Once again the week has rolled around and it is Wednesday. That means inspiring writing prompts and new words, right? Right! So, #1lineWed was a little more imganitive for this week. The prompt is **GRASP: A good. At straws. The nettles.” (Don’t ask me what that last one means. I have no clue but that’s the prompt so…whatever.) #ThursdayThreads prompt is much better: “I’ll think about it.” The following is a fun little snippet I tossed together. Again, the scene occurs near the beginning of the book and provides a glimpse into Meg and Kin’s budding…relationship. I hope you enjoy.
The midday rest break was over. Meg had one more thing to do before they resumed their hike. While she didn’t mind shepherding the girls when they had to go, she preferred privacy. She’d found a place before lunch where bushy trees would screen her from sight and it was far enough away that no one would hear her either. The precious packet of tissues snuggled in her pocket.
She checked where everyone was. The kids still sat on the ground grabbing one more moment of rest. Two of the soldiers were nowhere to be seen. The commander and Petrov stood at the head of the trail studying a map. The rest of the men policed the area to clear all evidence of their passage.
“Now or never,” she muttered since no one was paying her any attention. She darted up the gentle slope heading for the spot she’d picked out. She dodged around a large tree and stopped dead as a man materialized in front of her.
Meg attempted to step around the tall man with the fascinating eyes. He leaned slightly to block her. Consternation coating her voice, she demanded, “Move out of my way.”
“Not a chance, lass.”
“I’m not a lass. I’m an adult.” He muttered something under his breath that sounded like, “Then act like one,” but she wasn’t sure.
“Why are you being so stubborn?”
“’Tis my job at the moment.”
“Well, you could stop doing it. Or let someone else do it.”
“I’ll think about it.”
“You’ll think about it? Don’t bother. If you have to think about it, I already know the answer.”
“And that would be?”
Kin did not smile. The woman’s cheeks were already flushed with temper and as tempted as he was to provoke her even more, he’d regret subjecting the others to her ire. Besides, this was a private game between the two of them.
“Let me make something perfectly clear, provided your pea-sized male brain can grasp the concept.”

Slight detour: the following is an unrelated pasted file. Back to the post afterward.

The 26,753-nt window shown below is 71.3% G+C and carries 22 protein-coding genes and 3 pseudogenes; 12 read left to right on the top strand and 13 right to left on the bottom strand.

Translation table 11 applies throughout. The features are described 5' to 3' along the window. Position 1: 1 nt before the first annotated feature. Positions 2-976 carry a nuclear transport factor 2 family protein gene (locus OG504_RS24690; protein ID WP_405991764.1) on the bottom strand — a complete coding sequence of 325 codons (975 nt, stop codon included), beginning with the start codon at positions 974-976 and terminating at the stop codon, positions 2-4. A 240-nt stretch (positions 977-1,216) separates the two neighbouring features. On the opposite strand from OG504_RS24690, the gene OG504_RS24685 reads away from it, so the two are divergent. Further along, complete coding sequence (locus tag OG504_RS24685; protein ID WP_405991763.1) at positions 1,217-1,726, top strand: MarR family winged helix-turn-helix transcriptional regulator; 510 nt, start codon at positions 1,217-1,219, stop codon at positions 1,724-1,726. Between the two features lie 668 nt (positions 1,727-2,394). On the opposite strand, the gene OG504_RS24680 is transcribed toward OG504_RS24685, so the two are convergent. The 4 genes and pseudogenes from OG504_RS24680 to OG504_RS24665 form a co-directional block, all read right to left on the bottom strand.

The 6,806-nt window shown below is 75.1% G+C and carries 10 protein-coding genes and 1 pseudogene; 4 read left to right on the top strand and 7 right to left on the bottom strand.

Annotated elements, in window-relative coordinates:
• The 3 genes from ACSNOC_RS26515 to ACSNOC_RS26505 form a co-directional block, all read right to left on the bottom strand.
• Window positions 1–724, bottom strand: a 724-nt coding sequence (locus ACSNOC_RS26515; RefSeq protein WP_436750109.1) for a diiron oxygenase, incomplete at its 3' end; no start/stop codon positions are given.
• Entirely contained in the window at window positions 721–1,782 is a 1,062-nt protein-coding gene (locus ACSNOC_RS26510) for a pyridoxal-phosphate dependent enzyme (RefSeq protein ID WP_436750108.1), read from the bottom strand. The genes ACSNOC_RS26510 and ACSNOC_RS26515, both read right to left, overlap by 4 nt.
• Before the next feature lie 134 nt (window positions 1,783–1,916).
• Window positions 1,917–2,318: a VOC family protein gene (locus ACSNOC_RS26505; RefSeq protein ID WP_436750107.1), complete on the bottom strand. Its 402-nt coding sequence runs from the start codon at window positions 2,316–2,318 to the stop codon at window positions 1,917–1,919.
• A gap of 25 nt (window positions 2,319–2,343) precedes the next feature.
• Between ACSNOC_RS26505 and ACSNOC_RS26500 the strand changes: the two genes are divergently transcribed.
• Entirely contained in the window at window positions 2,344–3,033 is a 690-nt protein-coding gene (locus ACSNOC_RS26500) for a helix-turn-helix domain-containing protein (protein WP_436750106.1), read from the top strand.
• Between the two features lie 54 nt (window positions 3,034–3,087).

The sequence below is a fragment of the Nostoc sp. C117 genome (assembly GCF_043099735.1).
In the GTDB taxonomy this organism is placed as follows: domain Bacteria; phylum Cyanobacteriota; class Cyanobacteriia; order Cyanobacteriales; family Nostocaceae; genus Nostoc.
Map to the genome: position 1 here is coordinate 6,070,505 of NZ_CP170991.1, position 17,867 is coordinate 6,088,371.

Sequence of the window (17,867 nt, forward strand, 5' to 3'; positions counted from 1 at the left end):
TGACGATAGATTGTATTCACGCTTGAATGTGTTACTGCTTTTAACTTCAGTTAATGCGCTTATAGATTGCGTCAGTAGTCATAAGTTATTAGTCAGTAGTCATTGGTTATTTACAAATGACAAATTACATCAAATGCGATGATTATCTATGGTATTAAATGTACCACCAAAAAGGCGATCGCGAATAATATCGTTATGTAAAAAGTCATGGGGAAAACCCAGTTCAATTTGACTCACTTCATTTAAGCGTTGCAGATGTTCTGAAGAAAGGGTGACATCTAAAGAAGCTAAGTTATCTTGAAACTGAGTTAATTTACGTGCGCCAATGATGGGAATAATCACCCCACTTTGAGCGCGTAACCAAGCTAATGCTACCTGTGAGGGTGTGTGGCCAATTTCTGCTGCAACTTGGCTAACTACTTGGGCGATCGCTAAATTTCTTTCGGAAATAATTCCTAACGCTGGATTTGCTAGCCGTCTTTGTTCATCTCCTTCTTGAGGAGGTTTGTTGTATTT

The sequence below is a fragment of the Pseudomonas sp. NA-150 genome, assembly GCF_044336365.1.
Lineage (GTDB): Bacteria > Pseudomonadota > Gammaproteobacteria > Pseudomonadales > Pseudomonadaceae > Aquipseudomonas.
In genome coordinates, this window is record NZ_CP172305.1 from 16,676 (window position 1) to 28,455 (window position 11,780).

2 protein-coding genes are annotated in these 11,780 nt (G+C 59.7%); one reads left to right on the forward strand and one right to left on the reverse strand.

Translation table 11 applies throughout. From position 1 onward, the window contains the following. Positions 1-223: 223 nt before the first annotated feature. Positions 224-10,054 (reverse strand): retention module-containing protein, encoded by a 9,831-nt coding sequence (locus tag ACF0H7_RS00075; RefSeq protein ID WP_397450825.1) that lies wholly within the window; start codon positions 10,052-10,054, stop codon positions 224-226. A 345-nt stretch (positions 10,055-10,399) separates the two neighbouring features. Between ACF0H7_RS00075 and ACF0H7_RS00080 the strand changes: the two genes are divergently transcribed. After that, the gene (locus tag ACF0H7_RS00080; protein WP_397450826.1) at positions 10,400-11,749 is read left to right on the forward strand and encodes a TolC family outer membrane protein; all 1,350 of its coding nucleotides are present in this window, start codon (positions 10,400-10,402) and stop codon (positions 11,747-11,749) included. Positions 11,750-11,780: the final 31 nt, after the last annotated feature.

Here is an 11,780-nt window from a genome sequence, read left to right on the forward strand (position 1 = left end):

When she paused to breathe, Kin arched one brow in both challenge and amusement. Her eyes narrowed to angry slits and he was reminded again of the kitten he’d once rescued from a bucket of water.
“You are not the boss of me.”
He still didn’t laugh, though he wanted to. Desperately. Instead, he lowered the arched brow and raised the other. “Is that the best you’ve got?”
Sputtering, so angry now she couldn’t speak, she hit his chest with closed fists and growled in frustration. She actually growled. What was up with that? How did this guy push all of her buttons?
“Was that supposed to hurt?”
She growled again and couldn’t resist hitting him again, but with only one fist. “Yes.”
“Ah,” he said, nodding. “Then…ow.”
“No one wanders off alone.”
“I’m not wandering. I’m going—.” She bit off the rest of her sentence as she felt her cheeks heat.
“Ah,” Kin said again, sounding all wise and knowledgeable. “Be sure to bury the evidence.”
Growling so more, she stomped toward her spot. When he started to follow her, she stopped and stabbed a finger at him. “I am perfectly capable of peeing by myself. Stay here.”
Ignoring the slow grin spreading across his face, she kept walking until she reached the trees and bushes she’d picked out and ducked behind them. She did not waste any time taking care of business. Once she was done, she obliterated all sign of her presence and headed down the hill.
As she brushed past him, he asked, “Feel better now?”
She didn’t even glance back as she snarled, “No.”
Kin rubbed his chin as he watched her retreat from him, far too fascinated by the chit for his own good. Or hers. This was going to be a long trip.
There you have it. I’ll admit, I don’t often mention the “call of nature” in a book. I mean, we all have to go, right? And when Iffy leads me merrily down that path, it usually leads to a bit of light-hearted banter. Let’s face it, with a Wolf for a mate, a gal needs to be “bush trained,” right? (And yes, there is a similar scene in BLOOD MOON between Hannah and Mac.) Anyway, wruters feel free to grab a prompt and write with it. Readers, who else carries a pack of tissues in case of emergency? 🙋🏼♀️